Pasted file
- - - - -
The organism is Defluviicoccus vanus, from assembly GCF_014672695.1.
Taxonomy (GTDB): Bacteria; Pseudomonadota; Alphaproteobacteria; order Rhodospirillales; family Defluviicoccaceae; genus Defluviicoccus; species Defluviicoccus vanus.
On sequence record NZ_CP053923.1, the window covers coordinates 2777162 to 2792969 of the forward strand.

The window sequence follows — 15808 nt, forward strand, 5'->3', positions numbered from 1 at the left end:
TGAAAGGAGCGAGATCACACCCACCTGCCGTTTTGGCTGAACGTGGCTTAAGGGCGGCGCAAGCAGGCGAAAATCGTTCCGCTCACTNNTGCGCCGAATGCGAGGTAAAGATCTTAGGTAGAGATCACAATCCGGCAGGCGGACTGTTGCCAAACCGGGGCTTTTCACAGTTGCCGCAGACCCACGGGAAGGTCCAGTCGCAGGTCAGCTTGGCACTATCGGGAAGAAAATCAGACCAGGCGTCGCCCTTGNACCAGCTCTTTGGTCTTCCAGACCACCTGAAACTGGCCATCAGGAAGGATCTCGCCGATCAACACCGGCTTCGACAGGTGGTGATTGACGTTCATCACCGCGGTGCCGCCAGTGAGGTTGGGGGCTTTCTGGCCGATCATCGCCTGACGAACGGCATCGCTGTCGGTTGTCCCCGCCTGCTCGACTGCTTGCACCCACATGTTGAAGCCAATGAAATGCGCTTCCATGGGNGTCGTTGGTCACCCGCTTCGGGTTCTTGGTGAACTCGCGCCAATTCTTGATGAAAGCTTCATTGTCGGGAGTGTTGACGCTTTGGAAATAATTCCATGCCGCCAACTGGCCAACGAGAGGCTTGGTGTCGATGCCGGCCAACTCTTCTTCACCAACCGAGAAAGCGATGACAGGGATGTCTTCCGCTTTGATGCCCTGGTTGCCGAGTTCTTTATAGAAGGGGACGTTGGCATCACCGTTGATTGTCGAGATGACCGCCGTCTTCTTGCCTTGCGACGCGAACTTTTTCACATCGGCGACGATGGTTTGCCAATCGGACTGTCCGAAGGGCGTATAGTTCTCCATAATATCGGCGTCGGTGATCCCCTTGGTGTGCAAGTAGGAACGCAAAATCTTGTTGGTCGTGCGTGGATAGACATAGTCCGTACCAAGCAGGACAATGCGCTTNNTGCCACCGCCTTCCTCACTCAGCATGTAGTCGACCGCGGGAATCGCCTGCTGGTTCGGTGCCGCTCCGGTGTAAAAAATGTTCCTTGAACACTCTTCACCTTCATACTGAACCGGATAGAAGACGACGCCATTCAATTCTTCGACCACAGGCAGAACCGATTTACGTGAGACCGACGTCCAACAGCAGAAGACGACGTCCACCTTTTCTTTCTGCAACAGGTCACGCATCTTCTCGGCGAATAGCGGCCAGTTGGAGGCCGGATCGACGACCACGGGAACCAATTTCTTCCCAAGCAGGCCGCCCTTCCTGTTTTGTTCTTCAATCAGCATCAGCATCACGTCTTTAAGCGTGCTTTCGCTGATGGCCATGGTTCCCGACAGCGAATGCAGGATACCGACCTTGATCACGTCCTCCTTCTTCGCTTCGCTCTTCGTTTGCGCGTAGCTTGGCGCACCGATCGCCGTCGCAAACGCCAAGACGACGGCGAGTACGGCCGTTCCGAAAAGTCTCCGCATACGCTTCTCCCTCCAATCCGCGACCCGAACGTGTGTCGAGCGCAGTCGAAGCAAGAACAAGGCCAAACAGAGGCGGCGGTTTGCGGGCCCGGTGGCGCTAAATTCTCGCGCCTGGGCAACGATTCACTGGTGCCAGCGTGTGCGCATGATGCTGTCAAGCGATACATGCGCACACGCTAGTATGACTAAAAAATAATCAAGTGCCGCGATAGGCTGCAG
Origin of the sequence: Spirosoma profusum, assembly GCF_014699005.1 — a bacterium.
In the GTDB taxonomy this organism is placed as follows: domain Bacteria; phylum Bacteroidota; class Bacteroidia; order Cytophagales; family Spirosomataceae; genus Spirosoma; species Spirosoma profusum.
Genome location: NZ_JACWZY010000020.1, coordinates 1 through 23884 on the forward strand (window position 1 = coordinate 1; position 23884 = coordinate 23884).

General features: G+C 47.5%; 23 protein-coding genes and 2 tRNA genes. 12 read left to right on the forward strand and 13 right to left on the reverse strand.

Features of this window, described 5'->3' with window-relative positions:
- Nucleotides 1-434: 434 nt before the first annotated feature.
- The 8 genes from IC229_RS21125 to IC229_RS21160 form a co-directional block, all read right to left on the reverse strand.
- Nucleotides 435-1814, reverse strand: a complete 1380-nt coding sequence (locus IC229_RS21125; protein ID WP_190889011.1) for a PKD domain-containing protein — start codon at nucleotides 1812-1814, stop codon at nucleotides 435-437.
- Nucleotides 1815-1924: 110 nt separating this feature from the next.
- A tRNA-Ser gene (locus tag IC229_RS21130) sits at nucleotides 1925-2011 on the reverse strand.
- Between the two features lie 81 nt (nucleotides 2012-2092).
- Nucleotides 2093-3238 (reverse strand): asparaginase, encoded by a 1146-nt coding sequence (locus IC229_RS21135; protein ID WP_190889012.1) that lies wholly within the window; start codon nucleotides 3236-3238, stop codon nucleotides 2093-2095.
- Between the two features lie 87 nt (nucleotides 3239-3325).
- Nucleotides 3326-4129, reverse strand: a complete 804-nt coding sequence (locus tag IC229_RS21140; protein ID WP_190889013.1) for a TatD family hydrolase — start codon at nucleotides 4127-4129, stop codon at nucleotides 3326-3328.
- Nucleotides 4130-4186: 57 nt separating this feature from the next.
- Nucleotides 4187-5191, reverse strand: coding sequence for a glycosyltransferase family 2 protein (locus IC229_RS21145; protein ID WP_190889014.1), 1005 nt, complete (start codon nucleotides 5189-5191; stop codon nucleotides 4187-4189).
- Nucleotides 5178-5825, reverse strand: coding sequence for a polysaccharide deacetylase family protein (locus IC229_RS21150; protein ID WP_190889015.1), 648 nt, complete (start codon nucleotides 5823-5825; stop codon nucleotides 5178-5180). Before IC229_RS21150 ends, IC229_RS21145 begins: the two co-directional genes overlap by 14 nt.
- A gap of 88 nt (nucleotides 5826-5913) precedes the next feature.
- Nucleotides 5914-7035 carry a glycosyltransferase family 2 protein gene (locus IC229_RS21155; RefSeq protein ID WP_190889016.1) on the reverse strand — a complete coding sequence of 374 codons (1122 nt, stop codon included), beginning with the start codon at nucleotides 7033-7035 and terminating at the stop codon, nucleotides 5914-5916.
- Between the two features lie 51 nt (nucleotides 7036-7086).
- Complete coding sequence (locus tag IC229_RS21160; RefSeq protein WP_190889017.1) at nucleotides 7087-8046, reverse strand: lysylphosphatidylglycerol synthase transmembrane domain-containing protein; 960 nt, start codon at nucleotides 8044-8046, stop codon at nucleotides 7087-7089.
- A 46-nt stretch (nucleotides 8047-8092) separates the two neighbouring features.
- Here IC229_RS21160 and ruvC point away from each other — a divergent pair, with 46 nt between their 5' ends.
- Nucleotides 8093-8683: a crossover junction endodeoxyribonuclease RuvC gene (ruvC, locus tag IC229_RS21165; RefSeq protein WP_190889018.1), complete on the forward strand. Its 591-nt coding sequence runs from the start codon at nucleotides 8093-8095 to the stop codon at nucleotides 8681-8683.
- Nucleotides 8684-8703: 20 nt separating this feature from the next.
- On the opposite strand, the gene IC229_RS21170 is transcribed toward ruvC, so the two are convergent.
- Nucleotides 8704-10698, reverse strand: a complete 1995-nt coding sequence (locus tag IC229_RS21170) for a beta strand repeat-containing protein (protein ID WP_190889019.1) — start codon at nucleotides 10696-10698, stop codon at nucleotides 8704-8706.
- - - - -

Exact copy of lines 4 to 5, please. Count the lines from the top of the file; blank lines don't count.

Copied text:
The window sequence follows — 15808 nt, forward strand, 5'->3', positions numbered from 1 at the left end:
TGAAAGGAGCGAGATCACACCCACCTGCCGTTTTGGCTGAACGTGGCTTAAGGGCGGCGCAAGCAGGCGAAAATCGTTCCGCTCACTNNTGCGCCGAATGCGAGGTAAAGATCTTAGGTAGAGATCACAATCCGGCAGGCGGACTGTTGCCAAACCGGGGCTTTTCACAGTTGCCGCAGACCCACGGGAAGGTCCAGTCGCAGGTCAGCTTGGCACTATCGGGAAGAAAATCAGACCAGGCGTCGCCCTTGNACCAGCTCTTTGGTCTTCCAGACCACCTGAAACTGGCCATCAGGAAGGATCTCGCCGATCAACACCGGCTTCGACAGGTGGTGATTGACGTTCATCACCGCGGTGCCGCCAGTGAGGTTGGGGGCTTTCTGGCCGATCATCGCCTGACGAACGGCATCGCTGTCGGTTGTCCCCGCCTGCTCGACTGCTTGCACCCACATGTTGAAGCCAATGAAATGCGCTTCCATGGGNGTCGTTGGTCACCCGCTTCGGGTTCTTGGTGAACTCGCGCCAATTCTTGATGAAAGCTTCATTGTCGGGAGTGTTGACGCTTTGGAAATAATTCCATGCCGCCAACTGGCCAACGAGAGGCTTGGTGTCGATGCCGGCCAACTCTTCTTCACCAACCGAGAAAGCGATGACAGGGATGTCTTCCGCTTTGATGCCCTGGTTGCCGAGTTCTTTATAGAAGGGGACGTTGGCATCACCGTTGATTGTCGAGATGACCGCCGTCTTCTTGCCTTGCGACGCGAACTTTTTCACATCGGCGACGATGGTTTGCCAATCGGACTGTCCGAAGGGCGTATAGTTCTCCATAATATCGGCGTCGGTGATCCCCTTGGTGTGCAAGTAGGAACGCAAAATCTTGTTGGTCGTGCGTGGATAGACATAGTCCGTACCAAGCAGGACAATGCGCTTNNTGCCACCGCCTTCCTCACTCAGCATGTAGTCGACCGCGGGAATCGCCTGCTGGTTCGGTGCCGCTCCGGTGTAAAAAATGTTCCTTGAACACTCTTCACCTTCATACTGAACCGGATAGAAGACGACGCCATTCAATTCTTCGACCACAGGCAGAACCGATTTACGTGAGACCGACGTCCAACAGCAGAAGACGACGTCCACCTTTTCTTTCTGCAACAGGTCACGCATCTTCTCGGCGAATAGCGGCCAGTTGGAGGCCGGATCGACGACCACGGGAACCAATTTCTTCCCAAGCAGGCCGCCCTTCCTGTTTTGTTCTTCAATCAGCATCAGCATCACGTCTTTAAGCGTGCTTTCGCTGATGGCCATGGTTCCCGACAGCGAATGCAGGATACCGACCTTGATCACGTCCTCCTTCTTCGCTTCGCTCTTCGTTTGCGCGTAGCTTGGCGCACCGATCGCCGTCGCAAACGCCAAGACGACGGCGAGTACGGCCGTTCCGAAAAGTCTCCGCATACGCTTCTCCCTCCAATCCGCGACCCGAACGTGTGTCGAGCGCAGTCGAAGCAAGAACAAGGCCAAACAGAGGCGGCGGTTTGCGGGCCCGGTGGCGCTAAATTCTCGCGCCTGGGCAACGATTCACTGGTGCCAGCGTGTGCGCATGATGCTGTCAAGCGATACATGCGCACACGCTAGTATGACTAAAAAATAATCAAGTGCCGCGATAGGCTGCAG